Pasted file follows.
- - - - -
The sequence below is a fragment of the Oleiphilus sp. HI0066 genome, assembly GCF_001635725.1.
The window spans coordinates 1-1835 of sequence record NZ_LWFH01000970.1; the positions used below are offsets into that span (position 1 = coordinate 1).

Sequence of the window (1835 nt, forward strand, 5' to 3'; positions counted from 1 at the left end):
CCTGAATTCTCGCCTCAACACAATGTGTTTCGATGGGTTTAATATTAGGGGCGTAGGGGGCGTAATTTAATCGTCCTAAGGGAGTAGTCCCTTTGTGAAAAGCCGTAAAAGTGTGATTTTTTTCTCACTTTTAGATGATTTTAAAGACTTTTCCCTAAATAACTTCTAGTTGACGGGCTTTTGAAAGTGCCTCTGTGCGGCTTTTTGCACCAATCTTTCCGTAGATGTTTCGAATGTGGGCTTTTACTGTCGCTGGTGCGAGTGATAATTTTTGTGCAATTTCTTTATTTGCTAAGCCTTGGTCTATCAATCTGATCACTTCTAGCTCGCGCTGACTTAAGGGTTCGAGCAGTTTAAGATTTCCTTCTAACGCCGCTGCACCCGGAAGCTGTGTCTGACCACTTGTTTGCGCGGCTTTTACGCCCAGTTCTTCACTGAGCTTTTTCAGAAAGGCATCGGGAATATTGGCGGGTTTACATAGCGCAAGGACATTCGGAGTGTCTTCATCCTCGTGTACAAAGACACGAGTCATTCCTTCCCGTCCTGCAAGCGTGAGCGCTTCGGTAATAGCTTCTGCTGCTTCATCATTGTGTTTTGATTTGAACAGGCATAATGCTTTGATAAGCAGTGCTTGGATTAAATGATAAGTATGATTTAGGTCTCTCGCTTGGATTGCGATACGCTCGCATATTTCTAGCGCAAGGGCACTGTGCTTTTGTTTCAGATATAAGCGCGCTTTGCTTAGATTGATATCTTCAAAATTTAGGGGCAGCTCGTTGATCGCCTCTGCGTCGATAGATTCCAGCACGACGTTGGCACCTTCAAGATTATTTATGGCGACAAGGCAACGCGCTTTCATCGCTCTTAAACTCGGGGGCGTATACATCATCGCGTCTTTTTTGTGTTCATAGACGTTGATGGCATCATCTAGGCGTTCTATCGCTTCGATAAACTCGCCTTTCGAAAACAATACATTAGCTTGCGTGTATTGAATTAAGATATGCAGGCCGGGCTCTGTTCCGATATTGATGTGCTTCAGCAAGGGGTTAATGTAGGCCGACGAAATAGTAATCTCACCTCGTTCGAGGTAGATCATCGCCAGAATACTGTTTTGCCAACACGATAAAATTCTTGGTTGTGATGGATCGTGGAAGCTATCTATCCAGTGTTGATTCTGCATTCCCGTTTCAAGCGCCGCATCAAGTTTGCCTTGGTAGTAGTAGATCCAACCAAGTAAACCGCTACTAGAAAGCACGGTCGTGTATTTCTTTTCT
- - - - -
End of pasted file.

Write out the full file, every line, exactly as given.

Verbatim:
The sequence below is a fragment of the Oleiphilus sp. HI0066 genome, assembly GCF_001635725.1.
The window spans coordinates 1-1835 of sequence record NZ_LWFH01000970.1; the positions used below are offsets into that span (position 1 = coordinate 1).

Sequence of the window (1835 nt, forward strand, 5' to 3'; positions counted from 1 at the left end):
CCTGAATTCTCGCCTCAACACAATGTGTTTCGATGGGTTTAATATTAGGGGCGTAGGGGGCGTAATTTAATCGTCCTAAGGGAGTAGTCCCTTTGTGAAAAGCCGTAAAAGTGTGATTTTTTTCTCACTTTTAGATGATTTTAAAGACTTTTCCCTAAATAACTTCTAGTTGACGGGCTTTTGAAAGTGCCTCTGTGCGGCTTTTTGCACCAATCTTTCCGTAGATGTTTCGAATGTGGGCTTTTACTGTCGCTGGTGCGAGTGATAATTTTTGTGCAATTTCTTTATTTGCTAAGCCTTGGTCTATCAATCTGATCACTTCTAGCTCGCGCTGACTTAAGGGTTCGAGCAGTTTAAGATTTCCTTCTAACGCCGCTGCACCCGGAAGCTGTGTCTGACCACTTGTTTGCGCGGCTTTTACGCCCAGTTCTTCACTGAGCTTTTTCAGAAAGGCATCGGGAATATTGGCGGGTTTACATAGCGCAAGGACATTCGGAGTGTCTTCATCCTCGTGTACAAAGACACGAGTCATTCCTTCCCGTCCTGCAAGCGTGAGCGCTTCGGTAATAGCTTCTGCTGCTTCATCATTGTGTTTTGATTTGAACAGGCATAATGCTTTGATAAGCAGTGCTTGGATTAAATGATAAGTATGATTTAGGTCTCTCGCTTGGATTGCGATACGCTCGCATATTTCTAGCGCAAGGGCACTGTGCTTTTGTTTCAGATATAAGCGCGCTTTGCTTAGATTGATATCTTCAAAATTTAGGGGCAGCTCGTTGATCGCCTCTGCGTCGATAGATTCCAGCACGACGTTGGCACCTTCAAGATTATTTATGGCGACAAGGCAACGCGCTTTCATCGCTCTTAAACTCGGGGGCGTATACATCATCGCGTCTTTTTTGTGTTCATAGACGTTGATGGCATCATCTAGGCGTTCTATCGCTTCGATAAACTCGCCTTTCGAAAACAATACATTAGCTTGCGTGTATTGAATTAAGATATGCAGGCCGGGCTCTGTTCCGATATTGATGTGCTTCAGCAAGGGGTTAATGTAGGCCGACGAAATAGTAATCTCACCTCGTTCGAGGTAGATCATCGCCAGAATACTGTTTTGCCAACACGATAAAATTCTTGGTTGTGATGGATCGTGGAAGCTATCTATCCAGTGTTGATTCTGCATTCCCGTTTCAAGCGCCGCATCAAGTTTGCCTTGGTAGTAGTAGATCCAACCAAGTAAACCGCTACTAGAAAGCACGGTCGTGTATTTCTTTTCT